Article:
There was more juvenile action back at the camp where two of the young elephants were performing. Part of the show was an elephant massage, where you lie down on the ground and the elephant gently presses down with a front foot. Women had a back massage, but the men were required to lie on their backs with the cloth that acted as the target placed upon their groin. Watching the red face of the burly Russian tourist as he was massaged and then “kissed” by the elephant’s trunk was hilarious.
Sadly our time at the elephant park had to come to an end and we reboarded the bus to go to our included lunch stop. The drive there took us up through the hills and past tapioca plantations in the red soil. It was easy to see that it was the dry season.
Lunch was at Wang Pho. An open sided restaurant served hot food (though not really spicy) and salads. It was tourist food and not very good, but the breeze through the eating area was very pleasant.
We then walked down to the station, where our train was delayed for about half an hour. Under the platform canopy a couple of older women and a uniformed male railway staff member played dominoes as dogs lazed under the tables. A stall served hot dishes and cool ice creams.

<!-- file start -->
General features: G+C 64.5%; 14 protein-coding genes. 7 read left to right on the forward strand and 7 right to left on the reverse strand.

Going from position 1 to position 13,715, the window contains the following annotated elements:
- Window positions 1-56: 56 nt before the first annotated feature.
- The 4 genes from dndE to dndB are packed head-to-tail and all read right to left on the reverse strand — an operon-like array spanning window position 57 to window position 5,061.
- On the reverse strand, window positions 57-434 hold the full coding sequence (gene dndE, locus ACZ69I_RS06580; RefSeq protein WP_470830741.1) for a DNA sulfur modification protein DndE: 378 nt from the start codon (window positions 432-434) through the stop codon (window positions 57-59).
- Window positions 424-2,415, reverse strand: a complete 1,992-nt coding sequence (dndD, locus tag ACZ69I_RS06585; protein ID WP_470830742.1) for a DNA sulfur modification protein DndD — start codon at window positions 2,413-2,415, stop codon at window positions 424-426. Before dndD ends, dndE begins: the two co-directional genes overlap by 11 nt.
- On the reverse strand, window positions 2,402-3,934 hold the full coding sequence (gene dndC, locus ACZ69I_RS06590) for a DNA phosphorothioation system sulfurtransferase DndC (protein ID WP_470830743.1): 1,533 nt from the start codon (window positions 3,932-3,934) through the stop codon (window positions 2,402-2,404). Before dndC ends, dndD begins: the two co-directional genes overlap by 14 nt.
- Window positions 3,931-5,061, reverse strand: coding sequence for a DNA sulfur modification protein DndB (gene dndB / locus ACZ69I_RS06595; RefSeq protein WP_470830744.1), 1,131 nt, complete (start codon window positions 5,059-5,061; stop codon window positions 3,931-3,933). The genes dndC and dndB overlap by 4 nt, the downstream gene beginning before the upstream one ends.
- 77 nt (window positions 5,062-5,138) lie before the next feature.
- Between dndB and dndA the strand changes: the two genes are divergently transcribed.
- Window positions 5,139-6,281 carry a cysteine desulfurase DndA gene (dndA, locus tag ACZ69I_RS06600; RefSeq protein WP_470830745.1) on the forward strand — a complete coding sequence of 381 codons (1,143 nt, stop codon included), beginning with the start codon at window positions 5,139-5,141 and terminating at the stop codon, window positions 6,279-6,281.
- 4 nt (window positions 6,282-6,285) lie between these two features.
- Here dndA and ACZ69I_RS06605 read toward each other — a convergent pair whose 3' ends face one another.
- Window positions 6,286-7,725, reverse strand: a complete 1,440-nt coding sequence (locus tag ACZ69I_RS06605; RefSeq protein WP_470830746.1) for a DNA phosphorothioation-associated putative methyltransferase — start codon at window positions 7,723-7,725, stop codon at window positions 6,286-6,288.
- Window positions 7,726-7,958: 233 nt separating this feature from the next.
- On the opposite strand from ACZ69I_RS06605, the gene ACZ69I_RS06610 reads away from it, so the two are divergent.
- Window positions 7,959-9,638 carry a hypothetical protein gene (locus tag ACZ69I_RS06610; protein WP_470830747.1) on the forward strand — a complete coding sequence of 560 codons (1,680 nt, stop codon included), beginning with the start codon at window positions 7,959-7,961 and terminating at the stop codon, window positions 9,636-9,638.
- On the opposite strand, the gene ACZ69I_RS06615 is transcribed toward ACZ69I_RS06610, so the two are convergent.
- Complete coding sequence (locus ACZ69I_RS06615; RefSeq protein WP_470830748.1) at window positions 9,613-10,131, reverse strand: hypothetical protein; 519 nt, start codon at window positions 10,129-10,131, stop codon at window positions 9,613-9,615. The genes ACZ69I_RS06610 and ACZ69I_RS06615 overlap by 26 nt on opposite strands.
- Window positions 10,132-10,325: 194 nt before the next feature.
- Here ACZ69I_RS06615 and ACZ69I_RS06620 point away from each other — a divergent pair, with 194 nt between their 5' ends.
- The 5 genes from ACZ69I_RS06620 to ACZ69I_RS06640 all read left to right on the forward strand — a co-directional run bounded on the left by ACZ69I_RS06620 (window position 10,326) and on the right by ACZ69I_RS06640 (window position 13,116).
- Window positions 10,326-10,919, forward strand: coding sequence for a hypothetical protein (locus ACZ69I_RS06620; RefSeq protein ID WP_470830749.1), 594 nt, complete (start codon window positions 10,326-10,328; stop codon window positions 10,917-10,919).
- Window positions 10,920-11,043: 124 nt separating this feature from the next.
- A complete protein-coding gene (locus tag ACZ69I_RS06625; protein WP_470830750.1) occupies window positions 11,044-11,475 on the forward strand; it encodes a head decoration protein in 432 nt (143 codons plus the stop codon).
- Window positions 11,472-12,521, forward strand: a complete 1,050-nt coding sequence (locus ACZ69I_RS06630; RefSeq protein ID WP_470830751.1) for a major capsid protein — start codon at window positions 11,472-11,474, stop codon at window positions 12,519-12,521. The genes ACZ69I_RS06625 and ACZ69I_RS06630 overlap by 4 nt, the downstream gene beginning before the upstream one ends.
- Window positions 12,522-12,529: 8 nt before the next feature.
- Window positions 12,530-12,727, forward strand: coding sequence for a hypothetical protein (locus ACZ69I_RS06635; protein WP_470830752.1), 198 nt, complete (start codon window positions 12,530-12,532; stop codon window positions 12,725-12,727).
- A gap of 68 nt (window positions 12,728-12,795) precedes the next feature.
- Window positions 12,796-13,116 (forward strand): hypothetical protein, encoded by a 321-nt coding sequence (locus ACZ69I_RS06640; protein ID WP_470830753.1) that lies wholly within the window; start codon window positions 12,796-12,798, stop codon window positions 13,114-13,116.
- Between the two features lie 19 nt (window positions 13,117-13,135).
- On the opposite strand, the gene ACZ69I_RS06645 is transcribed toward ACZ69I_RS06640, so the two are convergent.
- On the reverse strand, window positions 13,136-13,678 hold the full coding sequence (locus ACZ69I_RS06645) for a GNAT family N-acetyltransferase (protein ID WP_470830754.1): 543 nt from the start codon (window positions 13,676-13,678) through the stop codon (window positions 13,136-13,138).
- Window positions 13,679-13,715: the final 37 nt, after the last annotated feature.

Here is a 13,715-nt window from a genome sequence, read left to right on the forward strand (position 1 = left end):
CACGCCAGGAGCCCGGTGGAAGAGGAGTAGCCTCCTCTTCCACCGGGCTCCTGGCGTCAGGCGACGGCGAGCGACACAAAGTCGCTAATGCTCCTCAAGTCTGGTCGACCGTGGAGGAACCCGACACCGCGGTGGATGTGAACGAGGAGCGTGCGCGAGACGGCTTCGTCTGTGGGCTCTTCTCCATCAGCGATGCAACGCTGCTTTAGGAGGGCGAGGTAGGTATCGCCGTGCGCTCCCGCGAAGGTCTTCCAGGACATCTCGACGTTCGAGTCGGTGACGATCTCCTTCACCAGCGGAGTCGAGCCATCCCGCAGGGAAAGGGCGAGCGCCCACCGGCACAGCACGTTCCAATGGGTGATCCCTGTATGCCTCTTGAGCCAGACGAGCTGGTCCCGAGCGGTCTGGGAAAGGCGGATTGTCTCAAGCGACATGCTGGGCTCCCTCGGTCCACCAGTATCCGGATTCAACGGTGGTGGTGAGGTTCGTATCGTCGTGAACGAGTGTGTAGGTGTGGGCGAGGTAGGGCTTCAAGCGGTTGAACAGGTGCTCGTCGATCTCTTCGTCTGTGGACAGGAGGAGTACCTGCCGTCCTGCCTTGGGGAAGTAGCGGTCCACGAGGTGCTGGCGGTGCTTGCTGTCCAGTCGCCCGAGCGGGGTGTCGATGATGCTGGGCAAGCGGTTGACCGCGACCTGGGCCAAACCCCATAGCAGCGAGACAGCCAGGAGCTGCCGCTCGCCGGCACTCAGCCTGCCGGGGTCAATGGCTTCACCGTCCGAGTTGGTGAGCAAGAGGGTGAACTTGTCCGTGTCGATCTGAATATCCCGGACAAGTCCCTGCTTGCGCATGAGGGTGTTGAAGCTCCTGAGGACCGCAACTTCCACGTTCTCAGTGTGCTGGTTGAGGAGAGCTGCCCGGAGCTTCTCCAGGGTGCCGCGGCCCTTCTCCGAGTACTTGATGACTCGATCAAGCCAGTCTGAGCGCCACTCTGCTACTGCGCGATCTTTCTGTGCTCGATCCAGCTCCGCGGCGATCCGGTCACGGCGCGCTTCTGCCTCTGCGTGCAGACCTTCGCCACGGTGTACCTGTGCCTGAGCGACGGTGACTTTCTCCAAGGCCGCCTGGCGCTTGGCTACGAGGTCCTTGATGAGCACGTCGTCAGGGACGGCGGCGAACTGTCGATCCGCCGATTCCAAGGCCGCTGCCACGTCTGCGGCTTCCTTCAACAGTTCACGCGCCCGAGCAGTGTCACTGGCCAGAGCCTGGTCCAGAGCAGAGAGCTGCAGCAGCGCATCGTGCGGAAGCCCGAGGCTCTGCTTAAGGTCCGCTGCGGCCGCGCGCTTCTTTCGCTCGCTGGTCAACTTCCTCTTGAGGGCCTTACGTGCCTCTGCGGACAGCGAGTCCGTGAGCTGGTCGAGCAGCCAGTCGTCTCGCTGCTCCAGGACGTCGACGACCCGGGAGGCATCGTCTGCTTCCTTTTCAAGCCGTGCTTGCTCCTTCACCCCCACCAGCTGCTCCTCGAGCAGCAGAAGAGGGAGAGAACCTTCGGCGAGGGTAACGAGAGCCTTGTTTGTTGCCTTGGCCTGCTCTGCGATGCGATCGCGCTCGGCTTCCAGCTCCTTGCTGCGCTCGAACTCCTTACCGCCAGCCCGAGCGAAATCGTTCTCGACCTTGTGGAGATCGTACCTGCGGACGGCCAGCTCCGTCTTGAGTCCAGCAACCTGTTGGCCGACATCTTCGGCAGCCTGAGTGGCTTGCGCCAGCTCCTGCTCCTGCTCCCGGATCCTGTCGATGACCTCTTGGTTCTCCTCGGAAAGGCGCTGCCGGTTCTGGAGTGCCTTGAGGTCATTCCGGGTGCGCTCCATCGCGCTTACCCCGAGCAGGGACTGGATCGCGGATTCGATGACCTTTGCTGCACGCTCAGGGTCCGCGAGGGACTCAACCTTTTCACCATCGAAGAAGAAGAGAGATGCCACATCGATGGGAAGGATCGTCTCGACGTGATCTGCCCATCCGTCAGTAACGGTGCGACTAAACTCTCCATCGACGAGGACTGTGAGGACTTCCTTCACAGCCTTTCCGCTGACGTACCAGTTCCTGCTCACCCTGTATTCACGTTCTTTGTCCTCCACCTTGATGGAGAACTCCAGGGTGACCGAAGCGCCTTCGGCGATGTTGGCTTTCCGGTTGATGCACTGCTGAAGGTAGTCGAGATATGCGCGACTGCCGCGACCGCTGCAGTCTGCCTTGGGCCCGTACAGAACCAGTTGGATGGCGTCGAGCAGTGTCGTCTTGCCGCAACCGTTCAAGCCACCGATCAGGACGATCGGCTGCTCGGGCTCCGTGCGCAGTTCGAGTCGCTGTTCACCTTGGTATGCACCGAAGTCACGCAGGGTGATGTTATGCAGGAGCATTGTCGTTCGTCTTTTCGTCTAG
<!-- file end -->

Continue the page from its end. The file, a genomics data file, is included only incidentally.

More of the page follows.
Finally a train rattled its way up to the station for us to board. The train would take us partway along the Death Railway to Thakilen, taking about 30 minutes.
Five minutes out from Wang Pho we slowed to observe some magnificent views across the River Kwai, looking down upon Thai holiday resorts by the river and out towards that craggy mountains in the distance. Then we sped up once more, bouncing around on the tracks like a child jumping on a bed.
The two and a half hour ride back to Bangkok by coach was an opportunity to rest and relax. I loved the dingy shops that we passed, the blackened machinery repair sheds, the grocery stores, the covered eating houses. There is so much life visible inside, yet you do not observe them hurrying.
Back in time for a last dip in the pool, watching the red sun set across the smoggy city. Normally we don’t really enjoy guided tours, but today’s was about experiencing things for ourselves rather than being dragged through a set checklist. We had a lot of fun viewing the world from the back of an elephant.